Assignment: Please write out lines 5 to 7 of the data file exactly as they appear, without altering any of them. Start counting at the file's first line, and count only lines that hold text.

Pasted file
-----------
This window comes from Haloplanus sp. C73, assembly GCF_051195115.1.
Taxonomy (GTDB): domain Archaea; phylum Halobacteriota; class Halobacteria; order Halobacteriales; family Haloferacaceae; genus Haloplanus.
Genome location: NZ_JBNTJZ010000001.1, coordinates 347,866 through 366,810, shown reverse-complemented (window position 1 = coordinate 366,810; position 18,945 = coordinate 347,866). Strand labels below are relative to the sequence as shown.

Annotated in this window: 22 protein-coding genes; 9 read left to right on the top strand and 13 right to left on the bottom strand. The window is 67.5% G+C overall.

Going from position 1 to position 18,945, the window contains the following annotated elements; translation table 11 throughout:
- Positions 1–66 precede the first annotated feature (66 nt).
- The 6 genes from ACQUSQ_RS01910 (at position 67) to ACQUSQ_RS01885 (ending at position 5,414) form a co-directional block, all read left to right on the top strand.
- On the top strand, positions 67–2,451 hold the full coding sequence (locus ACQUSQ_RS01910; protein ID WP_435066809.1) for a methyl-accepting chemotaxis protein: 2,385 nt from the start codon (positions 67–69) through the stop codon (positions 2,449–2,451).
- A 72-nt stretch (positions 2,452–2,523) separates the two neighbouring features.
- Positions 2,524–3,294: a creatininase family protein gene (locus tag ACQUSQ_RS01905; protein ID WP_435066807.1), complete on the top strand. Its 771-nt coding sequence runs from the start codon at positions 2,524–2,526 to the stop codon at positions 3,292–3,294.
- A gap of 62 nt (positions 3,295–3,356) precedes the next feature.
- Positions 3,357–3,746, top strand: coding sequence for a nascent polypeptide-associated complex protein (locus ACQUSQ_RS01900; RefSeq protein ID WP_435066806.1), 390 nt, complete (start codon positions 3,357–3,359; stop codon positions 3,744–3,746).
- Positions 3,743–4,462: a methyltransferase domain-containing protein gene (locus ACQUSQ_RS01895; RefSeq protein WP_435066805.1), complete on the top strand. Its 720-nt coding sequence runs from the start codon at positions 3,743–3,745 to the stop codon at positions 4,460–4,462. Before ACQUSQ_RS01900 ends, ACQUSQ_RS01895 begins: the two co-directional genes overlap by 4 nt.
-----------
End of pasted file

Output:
Going from position 1 to position 18,945, the window contains the following annotated elements; translation table 11 throughout:
- Positions 1–66 precede the first annotated feature (66 nt).
- The 6 genes from ACQUSQ_RS01910 (at position 67) to ACQUSQ_RS01885 (ending at position 5,414) form a co-directional block, all read left to right on the top strand.